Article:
The Invesco Active U.S. Real Estate ETF's top five holdings include telecom REITs SBA Communications (SBAC), American Tower and Crown Castle International, as well as data center plays CoreSite Realty (COR) and Digital Realty Trust. The ETF's narrower focus results in fewer holdings; this ETF owns just 82 stocks. However, the Invesco fund is less concentrated than some of its REIT ETF counterparts, with its top 10 positions representing just 37% of total assets.
While dividends don't increase every year, Invesco is one of the few REIT ETFs that frequently hikes dividends. Annual dividend growth has exceeded 9% over five years. This makes PSR a solid choice for investors who seek rising income.
Performance-wise, PSR has closely tracked its ETF counterparts in 2021, gaining about 25% through the end of July. The fund has also outperformed most of its peers over the medium term. An investment in the Invesco Active U.S. Real Estate ETF would have returned 32% over the past three years.
Invesco KBW Premium Yield Equity REIT ETF
- Assets under management: $353.5 million
- Dividend yield: 6.5%
- Expenses: 0.35%
If big dividends are a priority, Invesco KBW Premium Yield Equity REIT ETF (KBWY, $23.65) is a standout for its extraordinary 6.5% dividend yield. The underlying index it tracks – the KBW Nasdaq Premium Yield Equity REIT Index, consists of small- and mid-cap equity REITs that offer competitive dividend yields.
But it's important to note the considerably higher risk this ETF presents.
For one, large-cap REITs are excluded from this portfolio, and it has a distinct small-cap focus, which might make this ETF a bit riskier than its traditional indexed counterparts. KBWY also features a tight portfolio of just 28 stocks such as Preferred Apartment Communities (APTS) and Office Properties Income Trust (OPI).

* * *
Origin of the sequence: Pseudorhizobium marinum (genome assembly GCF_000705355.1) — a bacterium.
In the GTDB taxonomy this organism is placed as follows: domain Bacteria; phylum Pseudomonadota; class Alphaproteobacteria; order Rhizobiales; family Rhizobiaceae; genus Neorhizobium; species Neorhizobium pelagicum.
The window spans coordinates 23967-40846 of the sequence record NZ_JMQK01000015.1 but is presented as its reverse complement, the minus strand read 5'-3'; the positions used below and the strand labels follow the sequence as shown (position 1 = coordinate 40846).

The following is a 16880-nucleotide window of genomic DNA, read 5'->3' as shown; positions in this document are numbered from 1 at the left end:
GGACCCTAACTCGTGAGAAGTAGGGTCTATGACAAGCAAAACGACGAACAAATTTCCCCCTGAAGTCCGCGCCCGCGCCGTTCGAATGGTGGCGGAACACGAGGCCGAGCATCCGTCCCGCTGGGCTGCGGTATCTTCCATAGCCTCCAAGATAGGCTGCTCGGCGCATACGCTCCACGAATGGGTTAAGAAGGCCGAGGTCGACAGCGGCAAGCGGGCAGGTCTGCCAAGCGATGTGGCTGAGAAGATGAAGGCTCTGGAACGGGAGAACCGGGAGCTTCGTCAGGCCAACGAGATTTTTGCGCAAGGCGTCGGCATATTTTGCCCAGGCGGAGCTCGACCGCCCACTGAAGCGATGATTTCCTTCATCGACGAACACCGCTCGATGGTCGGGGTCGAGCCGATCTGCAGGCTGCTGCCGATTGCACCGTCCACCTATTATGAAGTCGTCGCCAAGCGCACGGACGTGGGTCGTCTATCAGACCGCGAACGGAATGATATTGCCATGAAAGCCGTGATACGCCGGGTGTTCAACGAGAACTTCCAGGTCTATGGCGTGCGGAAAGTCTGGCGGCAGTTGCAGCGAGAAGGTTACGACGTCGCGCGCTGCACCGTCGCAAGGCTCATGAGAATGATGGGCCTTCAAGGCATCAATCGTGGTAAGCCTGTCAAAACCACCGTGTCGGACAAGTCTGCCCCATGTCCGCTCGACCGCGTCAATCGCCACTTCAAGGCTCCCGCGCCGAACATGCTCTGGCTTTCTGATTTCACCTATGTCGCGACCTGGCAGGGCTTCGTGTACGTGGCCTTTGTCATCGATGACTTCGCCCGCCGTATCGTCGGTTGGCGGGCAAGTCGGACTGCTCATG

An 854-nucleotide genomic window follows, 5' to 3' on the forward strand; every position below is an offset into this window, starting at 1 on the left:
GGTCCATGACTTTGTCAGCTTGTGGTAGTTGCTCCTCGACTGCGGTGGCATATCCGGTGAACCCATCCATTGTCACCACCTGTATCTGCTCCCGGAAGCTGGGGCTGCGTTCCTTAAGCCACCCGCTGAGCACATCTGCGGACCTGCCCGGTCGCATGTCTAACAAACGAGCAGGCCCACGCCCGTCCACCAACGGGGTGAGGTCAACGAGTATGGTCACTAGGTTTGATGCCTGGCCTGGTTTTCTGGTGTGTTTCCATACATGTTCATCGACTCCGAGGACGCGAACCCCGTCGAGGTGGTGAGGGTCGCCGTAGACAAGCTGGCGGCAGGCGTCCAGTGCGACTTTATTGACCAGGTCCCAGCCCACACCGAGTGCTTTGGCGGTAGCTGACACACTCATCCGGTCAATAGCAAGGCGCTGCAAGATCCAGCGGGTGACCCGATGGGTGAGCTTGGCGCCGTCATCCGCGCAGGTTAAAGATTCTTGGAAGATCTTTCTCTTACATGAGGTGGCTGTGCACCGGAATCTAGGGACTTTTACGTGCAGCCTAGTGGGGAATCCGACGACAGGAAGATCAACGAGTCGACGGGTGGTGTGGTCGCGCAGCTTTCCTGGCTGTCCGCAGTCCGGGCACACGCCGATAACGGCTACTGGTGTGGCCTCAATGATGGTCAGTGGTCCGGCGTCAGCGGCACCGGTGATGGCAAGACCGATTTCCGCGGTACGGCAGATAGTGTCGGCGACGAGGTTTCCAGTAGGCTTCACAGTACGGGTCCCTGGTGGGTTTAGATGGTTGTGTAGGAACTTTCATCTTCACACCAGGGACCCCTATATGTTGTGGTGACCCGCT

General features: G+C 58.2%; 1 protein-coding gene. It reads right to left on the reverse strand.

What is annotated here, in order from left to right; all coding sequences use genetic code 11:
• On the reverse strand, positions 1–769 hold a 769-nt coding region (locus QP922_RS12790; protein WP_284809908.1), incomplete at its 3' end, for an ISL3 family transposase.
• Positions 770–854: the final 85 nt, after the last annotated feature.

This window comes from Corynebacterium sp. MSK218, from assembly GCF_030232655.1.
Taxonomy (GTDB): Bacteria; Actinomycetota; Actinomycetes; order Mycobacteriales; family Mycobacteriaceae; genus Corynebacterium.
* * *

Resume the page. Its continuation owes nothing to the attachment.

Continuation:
Small-cap REITs were the ones most negatively impacted by the pandemic, so it's not surprising that this Invesco product has underperformed in early 2021, with shares rising just 16% through the end of July. Performance over the medium term has also lagged; this ETF is down nearly 32% over the last three years.
Other considerations are the ETF's 0.35% expense ratio, which is high for an index product and monthly dividends that have been steadily declining in 2021, suggesting a smaller forward-looking dividend yield.
While historic underperformance might indicate the potential for outsized returns as small-cap REITs recover, this ETF is best-suited for very risk-tolerant investors. Its best use might be as the growth component of a larger, diversified REIT ETF portfolio and a tool for gaining exposure to smaller, faster-growing REITs.
Global X SuperDividend REIT ETF
- Assets under management: $504.4 million
- Dividend yield: 6.7%
- Expenses: 0.58%
Global X SuperDividend REIT ETF (SRET, $9.73) makes no apologies for its strategy, which is to chase the highest possible yield in the REIT sector in unusual ways. This fund looks for the highest yielding REITs worldwide while rejecting those with the greatest volatility. The purpose of the latter strategy is to control beta by making the pursuit of high yields less dangerous.
Although the ETF may invest internationally, its investments at present are narrowly focused on just five countries. More than 70% of net assets are in the U.S., followed by Canada (11%), Australia (10%), Singapore (6%) and Mexico (3%).
Because of its global high-yield focus, this ETF's top stocks may sound unfamiliar to most U.S. investors. The fund's top 10 holdings are Iron Mountain (IRM), Chimera Investment (CIM), Vereit (VER), MGM Growth Properties (MGP), W. P. Carey (WPC), Arbor Realty Trust (ABR), Industrial Logistics Properties Trust (ILPT), Australian REIT Dexus and Canada's Smartcentres and H&R REIT. In all, there are just 30 stocks in its portfolio, with the top 10 representing 39% of assets.
Chasing yield worldwide has contributed to this ETF's exceptionally high 106% annual portfolio turnover and eye-popping 0.58% expense ratio.
Foreign REITs were hit harder by the pandemic than most U.S. REITs, which may at least partially explain this ETF's underwhelming performance so far in 2021. Through the end of July, shares are up just 10.5%. Medium-term performance has also been lackluster, despite high monthly dividends. The Global X SuperDividend REIT ETF has lost 37% over three years.
Value investors may see potential upside in this ETF's modest average portfolio valuation, which is likely due at least in part to its global REIT focus.
The views and opinions expressed herein are the views and opinions of the author and do not necessarily reflect those of Nasdaq, Inc.